7. Can you offer a comparison of Salukis in different parts of the world? Having judged and seen Salukis around the world I think the breed is very strong and we only have to stay on top of the health issues and make sure all our breeding stock are free of any of the health issues in the breed. I do per- sonally do thyroid and heart testing yearly. WENDY & BRIAN BIOS Kyzyl Kum has had Salukis since 1974; judging just under a decade; highlights: breeding the only smooth to win the national, winning vet sweeps at the national, running the dogs in open field events (when we were able). 1. There is a disagreement about brindle Salukis. How do you feel about them and should the parent club get involved? Speaking for Wendy, there is some historical evidence pointing towards brindles in the early days; my biggest concern is breed type and quality, not color. Good dog, good color. Bad dog, doesn’t matter what color it is! 2. What, if anything, do you feel all-breed judges get wrong about the breed? Movement. They want TRAD [Tremendous Reach and Drive] and speed and overreaching, showy but incorrect. 3. What do handlers do in presentation that you wish they would not? Stuffing bait down their mouths constantly; and overstretching. 4. In order, name the five most important traits you look for in the ring. 1. Outline must say “Saluki” not “generic sighthound”. 2. Balance. DUGGAN KYZYL KUM, US
goes away from you crossing in the rear, well… toplines also need work. As for better, it’s actually hard to say. I see fads and trends—bad fronts, then breeders work on that, and they are better, but then rears let us down—it’s a cycle. 6. What previously campaigned Saluki(s) come close to your ideal? Please explain. Ch. Srinagar Sakuna Indra and his descendent Ch. Ziba Indus. Stallions of dogs, balanced, sound and pretty. I know Indus could chase rabbits also, which is a big plus. Ch. Windstorm Shalom Cabaret and Ch. Issibaa’s Echo, both beautiful smooth feminine bitches (not smooth as in coat, smooth as in balance). As for overseas, Ch. Almanza Kafiat; a Swedish dog, Geshed el Gamir, that I saw in Sweden in 1998. There are plenty more, but those come immediately to mind.
BOB FROST KAROB KENNELS, US Left to right: Ch. Windstorm Shalom Cabaret and Ch. Issibaa’s Echo. Echo’s (photo by Sharon Kinney).
BIO I got my first Saluki in 1971 and haven’t been without one since. 1990 was the year I started judging our breed and now am approved to judge the Hound, Non-Sporting and Herding groups. I have judged throughout North America, Mexico, Japan, China, Taiwan, Australia, New Zealand and believe it or not, in Guam. We have bred, owned, shown and coursed National specialty BOB win- ner, Futurity winners, Sweepstakes winners, Multi Best in Show winners, Multi Best in Field winners, Multi Spe- cialty winners, Dual Champions and ASFA Field Champi- ons, obedience and rally titles. 1. There is a disagreement about brindle Salukis. How do you feel about them and should the parent club get involved? First, I am surprised that this would be the first question for us to answer. When I see brindles I do not see type, making it very hard to judge them. If the Saluki people ever vote to allow brindles, then all changes.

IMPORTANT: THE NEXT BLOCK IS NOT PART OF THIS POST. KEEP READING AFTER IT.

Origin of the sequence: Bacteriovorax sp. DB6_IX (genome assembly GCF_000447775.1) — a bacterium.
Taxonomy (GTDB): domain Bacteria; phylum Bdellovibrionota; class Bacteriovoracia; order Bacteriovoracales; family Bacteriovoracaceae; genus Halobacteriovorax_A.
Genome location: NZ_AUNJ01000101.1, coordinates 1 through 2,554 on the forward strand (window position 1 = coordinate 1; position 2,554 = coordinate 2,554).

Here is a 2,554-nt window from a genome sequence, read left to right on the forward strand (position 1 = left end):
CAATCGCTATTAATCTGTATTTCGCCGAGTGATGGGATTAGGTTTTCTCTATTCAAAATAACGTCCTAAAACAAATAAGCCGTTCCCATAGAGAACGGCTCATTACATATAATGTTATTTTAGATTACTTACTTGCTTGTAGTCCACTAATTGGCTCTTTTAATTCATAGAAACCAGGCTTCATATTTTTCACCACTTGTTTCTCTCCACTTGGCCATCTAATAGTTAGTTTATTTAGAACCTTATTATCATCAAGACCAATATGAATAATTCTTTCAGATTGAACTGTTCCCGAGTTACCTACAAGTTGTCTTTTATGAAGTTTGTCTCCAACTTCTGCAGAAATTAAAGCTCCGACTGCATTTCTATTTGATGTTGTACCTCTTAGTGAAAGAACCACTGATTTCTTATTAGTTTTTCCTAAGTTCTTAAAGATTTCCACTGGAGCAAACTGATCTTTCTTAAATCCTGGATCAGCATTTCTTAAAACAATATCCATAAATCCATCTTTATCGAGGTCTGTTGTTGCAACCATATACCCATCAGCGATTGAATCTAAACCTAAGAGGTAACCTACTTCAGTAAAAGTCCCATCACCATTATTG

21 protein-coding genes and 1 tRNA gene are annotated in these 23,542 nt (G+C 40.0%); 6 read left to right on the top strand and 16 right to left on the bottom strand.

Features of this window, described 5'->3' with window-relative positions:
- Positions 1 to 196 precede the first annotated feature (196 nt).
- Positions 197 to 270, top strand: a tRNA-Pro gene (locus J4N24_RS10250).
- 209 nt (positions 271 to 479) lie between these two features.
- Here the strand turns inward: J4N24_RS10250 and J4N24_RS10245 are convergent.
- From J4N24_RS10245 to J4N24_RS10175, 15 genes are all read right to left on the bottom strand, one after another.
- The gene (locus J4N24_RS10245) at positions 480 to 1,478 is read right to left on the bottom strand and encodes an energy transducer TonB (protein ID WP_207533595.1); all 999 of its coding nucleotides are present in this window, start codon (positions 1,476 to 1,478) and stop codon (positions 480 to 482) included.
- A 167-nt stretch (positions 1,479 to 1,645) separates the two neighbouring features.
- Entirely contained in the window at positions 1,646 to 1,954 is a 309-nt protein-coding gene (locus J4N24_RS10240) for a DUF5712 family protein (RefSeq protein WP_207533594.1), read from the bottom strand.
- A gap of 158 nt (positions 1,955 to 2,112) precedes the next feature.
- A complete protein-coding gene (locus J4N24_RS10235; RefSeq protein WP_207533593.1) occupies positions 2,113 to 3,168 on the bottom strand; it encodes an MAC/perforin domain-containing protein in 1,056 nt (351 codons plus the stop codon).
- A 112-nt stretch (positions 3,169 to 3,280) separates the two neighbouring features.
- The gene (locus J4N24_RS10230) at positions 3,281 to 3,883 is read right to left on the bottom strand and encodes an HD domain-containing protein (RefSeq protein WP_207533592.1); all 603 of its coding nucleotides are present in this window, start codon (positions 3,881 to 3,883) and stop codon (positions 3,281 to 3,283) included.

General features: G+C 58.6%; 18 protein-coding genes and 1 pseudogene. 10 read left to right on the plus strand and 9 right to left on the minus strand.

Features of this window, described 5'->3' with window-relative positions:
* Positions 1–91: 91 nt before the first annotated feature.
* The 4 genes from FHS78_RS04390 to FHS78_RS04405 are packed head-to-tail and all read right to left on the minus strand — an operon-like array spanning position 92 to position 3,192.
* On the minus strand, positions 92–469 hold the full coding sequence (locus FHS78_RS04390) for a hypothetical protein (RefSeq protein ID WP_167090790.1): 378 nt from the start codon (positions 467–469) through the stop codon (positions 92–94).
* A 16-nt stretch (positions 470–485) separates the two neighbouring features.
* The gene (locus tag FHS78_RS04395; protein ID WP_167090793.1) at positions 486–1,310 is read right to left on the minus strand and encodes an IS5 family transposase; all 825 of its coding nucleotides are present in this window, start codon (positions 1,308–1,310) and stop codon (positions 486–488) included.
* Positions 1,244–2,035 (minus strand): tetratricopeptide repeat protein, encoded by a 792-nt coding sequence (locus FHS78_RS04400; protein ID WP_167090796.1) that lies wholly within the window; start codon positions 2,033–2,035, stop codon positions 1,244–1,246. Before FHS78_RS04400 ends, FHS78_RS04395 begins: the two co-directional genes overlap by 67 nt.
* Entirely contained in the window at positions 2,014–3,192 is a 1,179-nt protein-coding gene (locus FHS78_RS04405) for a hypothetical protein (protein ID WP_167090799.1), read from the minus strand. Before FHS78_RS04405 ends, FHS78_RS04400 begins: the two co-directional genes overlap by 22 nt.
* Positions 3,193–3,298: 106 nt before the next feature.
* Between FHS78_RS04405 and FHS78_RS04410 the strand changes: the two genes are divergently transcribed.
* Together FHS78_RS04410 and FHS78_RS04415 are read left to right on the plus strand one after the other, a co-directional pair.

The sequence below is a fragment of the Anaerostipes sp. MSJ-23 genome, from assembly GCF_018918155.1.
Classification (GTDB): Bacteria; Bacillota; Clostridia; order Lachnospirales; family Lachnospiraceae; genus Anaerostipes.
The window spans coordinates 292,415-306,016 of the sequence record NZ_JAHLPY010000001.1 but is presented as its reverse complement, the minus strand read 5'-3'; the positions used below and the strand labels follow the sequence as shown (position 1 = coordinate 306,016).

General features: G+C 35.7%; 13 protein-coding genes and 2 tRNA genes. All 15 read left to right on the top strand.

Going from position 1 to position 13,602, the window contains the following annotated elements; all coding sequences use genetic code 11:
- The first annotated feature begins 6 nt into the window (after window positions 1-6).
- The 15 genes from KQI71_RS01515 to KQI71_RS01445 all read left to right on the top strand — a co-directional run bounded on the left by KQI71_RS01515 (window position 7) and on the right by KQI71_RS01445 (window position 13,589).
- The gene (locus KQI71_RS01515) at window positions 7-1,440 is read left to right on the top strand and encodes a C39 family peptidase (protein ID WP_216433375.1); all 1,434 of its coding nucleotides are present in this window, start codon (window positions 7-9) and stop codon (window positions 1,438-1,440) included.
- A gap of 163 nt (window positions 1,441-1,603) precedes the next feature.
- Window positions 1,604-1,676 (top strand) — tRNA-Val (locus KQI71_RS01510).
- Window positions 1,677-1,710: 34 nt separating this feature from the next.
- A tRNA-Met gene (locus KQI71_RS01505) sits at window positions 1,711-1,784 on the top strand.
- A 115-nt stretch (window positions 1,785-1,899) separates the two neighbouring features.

3. Ease of movement. 4. No exaggerations. 5. Not barrel chested or slab sided.
5. What traits do you see popping up these days that are going in the wrong direction? What is getting better?
TRAD TRAD TRAD is racing around the ring again. For a few years that had somewhat died back and moderate Salukis actually had a chance, ones that moved with ease and power, but not looking like they were working hard to get around the ring. I see that coming back, sadly. Unfortunately I see a lot of rewarding of dogs that fly around the ring, but on the down and back are seriously out of whack. I’m not a fanatic for “perfect soundness”, but when a dog comes at you flapping its elbows and
274 • S HOW S IGHT M AGAZINE , A UGUST 2015
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